Dai-23-Kai Kaku Busshitsu Kanri Gakkai Nippon Shibu Nenji Taikai Rombunshu, p.39 - 44, 2002/12

The International Monitoring System (IMS) will be established across the world to verify compliance with the Comprehensive Test Ban Treaty (CTBT). The IMS will be capable of detecting and identifying nuclear explosions of detonated within the atmosphere, underwater and underground. 321 monitoring stations will be set around the world as a monitoring network of the IMS. The four technologies of seismology, hydroacoustic, infrasound, and radionuclide will be used for monitoring purposes. In order to build the radionuclide monitoring network, 80 radionuclide stations were chosen. Particles in the atmosphere are collected on a filter at each station to measure radioactivity by a HP-Ge detector. Further, 40 out of these 80 stations will be equipped with an automatic radioactive noble gas sampler/analyzer. The JAERI is establishing infrastructure to host radionuclide air monitoring equipment for two raionuclide stations in Japan. This paper presents the current status of the establishment and promising performance of the stations in Japan.

Journal Articles

JAERI-Tokai radionuclide laboratory in CTBT verfication regime

Shinohara, Nobuo; Yamamoto, Yoichi; Inoue, Yoji; Kumata, Masahiro; Oda, Tetsuzo; Uchikoshi, Takako*; Hokida, Takanori; Hirota, Naoki*; Nakahara, Yoshinori; Usuda, Shigekazu

Dai-23-Kai Kaku Busshitsu Kanri Gakkai Nippon Shibu Nenji Taikai Rombunshu, p.45 - 52, 2002/12

no abstracts in English

Journal Articles

Workshop on Internal Dosimetry of Radionuclides Occupational, Public and Medical Exposure

Kinase, Sakae

Hoken Butsuri, 37(4), p.270 - 273, 2002/12

no abstracts in English

Journal Articles

Radiological characterisation of LLW arising from JAERI Tokai Research Establishment

Okoshi, Minoru; Sakai, Akihiro; Abe, Masayoshi; Tanaka, Mitsugu

IAEA-CN-87/50 (CD-ROM), p.113 - 118, 2002/12

As the result of research activities for nuclear energy utilization over 45 years, large amounts of low-level radioactive waste (LLW) are stored at Tokai Research Establishment of JAERI. In order to plan the disposal program, JAERI carried out the radiological characterization of the waste. The results show that about 34,400 tons of LLW will arise from the operation and dismantling of the facilities by the end of 2045. The total activities of beta- and gamma-radionuclides and alpha-radionuclides are about 44 PBq and 56 TBq, respectively. By using the estimated total weight and radioactivities of the waste, important radionuclides were selected from the viewpoint of safety according to the performance assessment of near surface disposal facilities. As the results, twenty-seven radionuclides including twelve alpha-ray emitting actinides were selected as the candidate important radionuclides. Those are slightly different from important radionuclides selected for commercial nuclear power plants because of materials used for facilities and so on.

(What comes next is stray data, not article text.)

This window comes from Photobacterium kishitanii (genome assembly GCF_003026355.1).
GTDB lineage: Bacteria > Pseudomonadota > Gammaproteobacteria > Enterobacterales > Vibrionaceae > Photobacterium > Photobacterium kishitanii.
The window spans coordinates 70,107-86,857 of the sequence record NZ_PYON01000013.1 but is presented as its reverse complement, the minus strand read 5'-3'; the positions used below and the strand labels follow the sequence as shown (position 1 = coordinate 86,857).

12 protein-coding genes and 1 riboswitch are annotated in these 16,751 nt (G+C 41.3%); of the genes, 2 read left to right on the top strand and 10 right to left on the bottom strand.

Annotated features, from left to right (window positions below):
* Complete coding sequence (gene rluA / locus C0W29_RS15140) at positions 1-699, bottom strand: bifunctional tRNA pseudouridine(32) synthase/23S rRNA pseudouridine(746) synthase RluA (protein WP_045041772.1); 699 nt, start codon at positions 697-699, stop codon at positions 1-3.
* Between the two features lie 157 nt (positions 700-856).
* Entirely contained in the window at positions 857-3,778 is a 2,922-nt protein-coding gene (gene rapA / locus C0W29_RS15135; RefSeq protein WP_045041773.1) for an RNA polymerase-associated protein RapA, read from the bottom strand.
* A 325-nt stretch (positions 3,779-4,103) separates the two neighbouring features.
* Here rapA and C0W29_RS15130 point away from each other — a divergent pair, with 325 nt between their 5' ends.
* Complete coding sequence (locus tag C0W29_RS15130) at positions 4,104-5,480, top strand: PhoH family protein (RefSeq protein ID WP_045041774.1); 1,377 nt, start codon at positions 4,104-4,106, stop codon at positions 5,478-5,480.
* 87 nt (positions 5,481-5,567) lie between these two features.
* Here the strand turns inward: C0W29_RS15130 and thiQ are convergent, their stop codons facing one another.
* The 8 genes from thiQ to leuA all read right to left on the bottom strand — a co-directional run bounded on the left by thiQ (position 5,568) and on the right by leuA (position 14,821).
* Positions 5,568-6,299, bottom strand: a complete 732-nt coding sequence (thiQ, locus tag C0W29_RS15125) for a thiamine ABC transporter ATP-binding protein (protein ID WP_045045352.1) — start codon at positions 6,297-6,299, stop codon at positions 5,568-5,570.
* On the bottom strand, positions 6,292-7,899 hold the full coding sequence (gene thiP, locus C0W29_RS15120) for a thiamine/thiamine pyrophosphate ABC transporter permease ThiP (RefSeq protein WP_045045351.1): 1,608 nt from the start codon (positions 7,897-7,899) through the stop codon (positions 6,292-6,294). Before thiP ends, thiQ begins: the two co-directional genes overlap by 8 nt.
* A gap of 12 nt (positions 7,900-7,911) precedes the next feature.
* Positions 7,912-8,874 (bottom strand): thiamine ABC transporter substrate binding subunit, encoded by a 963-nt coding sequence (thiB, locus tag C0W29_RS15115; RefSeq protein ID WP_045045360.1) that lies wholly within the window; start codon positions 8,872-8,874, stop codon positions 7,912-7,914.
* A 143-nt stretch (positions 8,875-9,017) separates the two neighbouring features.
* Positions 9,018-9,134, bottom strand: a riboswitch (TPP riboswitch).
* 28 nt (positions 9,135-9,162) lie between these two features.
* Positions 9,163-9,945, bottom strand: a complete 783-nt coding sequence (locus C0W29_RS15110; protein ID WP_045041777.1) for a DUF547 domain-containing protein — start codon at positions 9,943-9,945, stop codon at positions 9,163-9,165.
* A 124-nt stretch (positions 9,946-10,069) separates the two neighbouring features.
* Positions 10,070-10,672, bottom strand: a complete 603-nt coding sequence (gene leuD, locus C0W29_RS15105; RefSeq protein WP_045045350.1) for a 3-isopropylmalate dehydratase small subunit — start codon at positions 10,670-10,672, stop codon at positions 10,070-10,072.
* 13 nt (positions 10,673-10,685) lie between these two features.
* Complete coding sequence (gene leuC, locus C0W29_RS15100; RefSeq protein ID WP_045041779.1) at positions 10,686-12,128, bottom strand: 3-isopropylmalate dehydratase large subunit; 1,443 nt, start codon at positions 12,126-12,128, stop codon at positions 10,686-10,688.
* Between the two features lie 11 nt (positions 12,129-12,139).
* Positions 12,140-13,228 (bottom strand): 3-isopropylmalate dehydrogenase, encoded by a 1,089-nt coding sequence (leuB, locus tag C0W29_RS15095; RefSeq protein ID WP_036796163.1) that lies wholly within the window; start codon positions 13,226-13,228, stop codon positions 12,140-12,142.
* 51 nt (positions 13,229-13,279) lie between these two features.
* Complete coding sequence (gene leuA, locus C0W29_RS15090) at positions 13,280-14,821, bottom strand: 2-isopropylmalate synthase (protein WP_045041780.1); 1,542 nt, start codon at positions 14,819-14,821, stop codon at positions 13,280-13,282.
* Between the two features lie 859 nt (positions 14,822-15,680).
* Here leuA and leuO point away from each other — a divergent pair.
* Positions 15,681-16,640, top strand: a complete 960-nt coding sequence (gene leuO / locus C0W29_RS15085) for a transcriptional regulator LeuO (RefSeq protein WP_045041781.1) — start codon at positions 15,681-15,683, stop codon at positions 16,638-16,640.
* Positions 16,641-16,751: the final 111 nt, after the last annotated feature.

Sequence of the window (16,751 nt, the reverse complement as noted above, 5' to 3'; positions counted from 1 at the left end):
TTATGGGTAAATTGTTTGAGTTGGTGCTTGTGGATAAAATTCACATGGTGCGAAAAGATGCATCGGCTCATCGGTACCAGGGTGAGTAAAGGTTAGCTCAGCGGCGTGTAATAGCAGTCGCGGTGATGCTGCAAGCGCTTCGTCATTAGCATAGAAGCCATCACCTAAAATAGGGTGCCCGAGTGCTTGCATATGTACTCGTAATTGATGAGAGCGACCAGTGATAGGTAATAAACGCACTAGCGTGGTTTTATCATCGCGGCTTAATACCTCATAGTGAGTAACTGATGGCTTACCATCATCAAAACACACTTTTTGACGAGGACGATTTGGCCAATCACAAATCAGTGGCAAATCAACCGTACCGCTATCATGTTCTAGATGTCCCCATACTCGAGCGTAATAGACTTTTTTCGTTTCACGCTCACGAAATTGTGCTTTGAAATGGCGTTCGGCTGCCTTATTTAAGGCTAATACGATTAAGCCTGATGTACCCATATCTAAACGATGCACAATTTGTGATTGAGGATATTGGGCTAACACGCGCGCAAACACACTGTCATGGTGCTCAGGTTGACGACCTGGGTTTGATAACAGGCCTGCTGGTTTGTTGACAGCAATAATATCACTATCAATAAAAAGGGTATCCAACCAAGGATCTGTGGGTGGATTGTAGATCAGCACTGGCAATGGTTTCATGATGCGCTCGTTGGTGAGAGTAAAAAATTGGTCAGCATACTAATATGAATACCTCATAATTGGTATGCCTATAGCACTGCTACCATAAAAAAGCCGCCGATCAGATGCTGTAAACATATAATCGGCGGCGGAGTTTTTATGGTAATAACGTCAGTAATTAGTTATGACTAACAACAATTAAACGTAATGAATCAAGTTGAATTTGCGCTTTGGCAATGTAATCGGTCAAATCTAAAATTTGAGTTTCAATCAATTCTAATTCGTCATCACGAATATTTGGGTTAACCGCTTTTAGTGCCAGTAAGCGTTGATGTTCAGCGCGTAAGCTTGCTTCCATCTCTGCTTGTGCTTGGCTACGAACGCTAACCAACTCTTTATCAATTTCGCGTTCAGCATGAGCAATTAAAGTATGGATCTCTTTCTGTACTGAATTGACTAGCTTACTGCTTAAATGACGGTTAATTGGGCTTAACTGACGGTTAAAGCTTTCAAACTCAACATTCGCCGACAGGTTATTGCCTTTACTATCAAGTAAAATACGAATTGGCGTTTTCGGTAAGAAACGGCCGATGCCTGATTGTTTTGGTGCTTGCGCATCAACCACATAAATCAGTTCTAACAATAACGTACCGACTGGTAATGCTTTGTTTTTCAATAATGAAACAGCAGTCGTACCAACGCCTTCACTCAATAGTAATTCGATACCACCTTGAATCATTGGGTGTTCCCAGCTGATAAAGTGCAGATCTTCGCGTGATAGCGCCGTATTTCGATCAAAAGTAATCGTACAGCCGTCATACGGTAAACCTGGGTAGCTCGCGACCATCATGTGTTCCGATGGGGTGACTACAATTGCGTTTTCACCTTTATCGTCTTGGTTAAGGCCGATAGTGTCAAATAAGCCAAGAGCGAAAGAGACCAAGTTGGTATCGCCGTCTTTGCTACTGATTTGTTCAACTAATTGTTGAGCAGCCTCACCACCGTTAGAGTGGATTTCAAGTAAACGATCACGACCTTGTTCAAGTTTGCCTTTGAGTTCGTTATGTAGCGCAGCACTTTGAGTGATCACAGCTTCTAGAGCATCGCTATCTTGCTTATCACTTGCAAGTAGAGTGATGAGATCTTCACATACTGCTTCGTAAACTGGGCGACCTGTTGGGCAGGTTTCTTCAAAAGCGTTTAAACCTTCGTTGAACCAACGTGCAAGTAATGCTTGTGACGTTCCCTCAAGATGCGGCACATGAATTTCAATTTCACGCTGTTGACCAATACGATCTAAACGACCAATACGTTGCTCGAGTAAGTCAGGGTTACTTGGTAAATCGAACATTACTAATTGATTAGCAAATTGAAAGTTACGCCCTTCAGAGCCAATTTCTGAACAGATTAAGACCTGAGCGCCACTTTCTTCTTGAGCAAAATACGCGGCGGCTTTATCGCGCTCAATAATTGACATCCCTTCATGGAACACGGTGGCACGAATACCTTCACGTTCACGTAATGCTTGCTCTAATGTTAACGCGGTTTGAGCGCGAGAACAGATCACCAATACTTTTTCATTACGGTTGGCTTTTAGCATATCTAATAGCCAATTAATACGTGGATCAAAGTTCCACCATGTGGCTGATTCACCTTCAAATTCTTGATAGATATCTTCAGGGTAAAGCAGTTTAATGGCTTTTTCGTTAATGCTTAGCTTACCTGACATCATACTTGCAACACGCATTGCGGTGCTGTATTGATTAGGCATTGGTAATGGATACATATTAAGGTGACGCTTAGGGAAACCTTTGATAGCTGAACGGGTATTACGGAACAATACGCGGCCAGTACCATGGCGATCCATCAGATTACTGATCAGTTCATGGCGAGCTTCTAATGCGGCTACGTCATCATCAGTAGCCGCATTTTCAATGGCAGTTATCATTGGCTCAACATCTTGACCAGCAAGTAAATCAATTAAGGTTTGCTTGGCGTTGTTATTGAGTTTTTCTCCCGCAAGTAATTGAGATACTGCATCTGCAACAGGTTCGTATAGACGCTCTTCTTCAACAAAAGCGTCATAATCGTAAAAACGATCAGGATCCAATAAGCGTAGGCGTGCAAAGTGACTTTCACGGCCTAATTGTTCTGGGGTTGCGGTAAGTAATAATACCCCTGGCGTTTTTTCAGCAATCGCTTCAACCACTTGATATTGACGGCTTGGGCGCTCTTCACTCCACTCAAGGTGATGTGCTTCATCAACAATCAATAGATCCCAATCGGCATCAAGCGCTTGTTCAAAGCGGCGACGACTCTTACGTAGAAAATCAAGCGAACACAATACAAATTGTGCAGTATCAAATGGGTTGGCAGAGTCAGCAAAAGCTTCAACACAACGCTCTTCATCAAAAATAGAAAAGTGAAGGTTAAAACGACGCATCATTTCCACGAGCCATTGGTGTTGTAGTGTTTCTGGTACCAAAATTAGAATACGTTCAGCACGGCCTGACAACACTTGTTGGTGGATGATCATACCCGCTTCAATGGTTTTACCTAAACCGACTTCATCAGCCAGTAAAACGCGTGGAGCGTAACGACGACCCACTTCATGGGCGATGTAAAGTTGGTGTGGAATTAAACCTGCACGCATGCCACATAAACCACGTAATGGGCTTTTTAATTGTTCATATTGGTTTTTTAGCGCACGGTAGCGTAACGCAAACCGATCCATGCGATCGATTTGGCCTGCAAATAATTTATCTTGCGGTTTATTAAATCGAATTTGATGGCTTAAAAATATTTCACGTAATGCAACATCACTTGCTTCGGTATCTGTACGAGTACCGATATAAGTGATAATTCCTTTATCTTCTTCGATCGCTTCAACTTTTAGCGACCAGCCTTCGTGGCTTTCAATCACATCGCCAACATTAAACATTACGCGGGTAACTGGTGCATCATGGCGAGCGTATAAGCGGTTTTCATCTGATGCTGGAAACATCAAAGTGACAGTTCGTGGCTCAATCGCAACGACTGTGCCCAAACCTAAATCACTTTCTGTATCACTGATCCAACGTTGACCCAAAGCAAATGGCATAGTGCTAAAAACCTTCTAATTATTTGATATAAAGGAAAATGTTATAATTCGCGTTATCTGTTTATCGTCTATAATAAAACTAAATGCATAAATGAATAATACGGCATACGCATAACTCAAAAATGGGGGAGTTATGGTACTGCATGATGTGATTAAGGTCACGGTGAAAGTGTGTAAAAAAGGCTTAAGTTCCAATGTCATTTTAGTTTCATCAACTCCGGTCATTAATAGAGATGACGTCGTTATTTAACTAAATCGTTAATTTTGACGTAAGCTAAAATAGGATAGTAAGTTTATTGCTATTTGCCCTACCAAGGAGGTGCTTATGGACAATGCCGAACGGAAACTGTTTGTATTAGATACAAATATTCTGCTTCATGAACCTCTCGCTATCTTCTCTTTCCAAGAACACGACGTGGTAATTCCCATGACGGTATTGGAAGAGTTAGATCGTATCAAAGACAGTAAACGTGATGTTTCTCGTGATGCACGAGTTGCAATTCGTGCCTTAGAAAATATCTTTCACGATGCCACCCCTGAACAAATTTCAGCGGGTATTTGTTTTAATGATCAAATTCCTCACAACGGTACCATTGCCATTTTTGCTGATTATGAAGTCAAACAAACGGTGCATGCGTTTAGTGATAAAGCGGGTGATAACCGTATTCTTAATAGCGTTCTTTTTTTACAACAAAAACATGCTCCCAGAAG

JAEA Reports

Considerations on aims and approaches of the study on the transport of trace elements in a river watershed

Matsunaga, Takeshi

JAERI-Review 2002-021, 101 Pages, 2002/10


Concerning the study subject on the transport of radioactive and trace elements in a river watershed, its aims and methodological approaches have been discussed. It is stressed that a numerical model is prerequisite and to be keenly developed to assess the physiological impact and to provide appropriate countermeasures in case of a nuclear accident. The outcome of the modeling will be also important for the other environmental issues,for example, associated with metals and metalloids. From a methodological aspect, techniques, which are ought to the nuclear sciences, will have further contribution to the questions of toxic chemicals hereafter.

Journal Articles

Marine environmental assessment system of radionuclides around Japan

Kobayashi, Takuya; Togawa, Orihiko

Proceedings from the International Conference on Radioactivity in the Environment (CD-ROM), 4 Pages, 2002/09

A marine environmental assessment system STEAMER is developing for predicting the short-term (30days) dispersion and assessing the collective dose to the Japanese population due to radionuclides released to the ocean. The computer code system for short-term predictions of radionuclide dispersion is a combination of the Princeton Ocean Model (POM) for predicting ocean currents and a particle random walk model SEA-GEARN for oceanic dispersion of dissolved radionuclides. The system has been applied to a hypothetical accident of a nuclear submarine if it sinks in an offshore region around Japan, by using measured currents, temperature, salinity and meteorological regional objective analysis data (RANAL). Another computer code system DSOCEAN is also applied to the same hypothetical accident in order to compare the results of radionuclide dispersion in the ocean and the collective dose to the Japanese population. An equidistant-grid compartment model combined with a model of the geostrophic current analysis is used in DSOCEAN.

311 (Records 1-20 displayed on this page)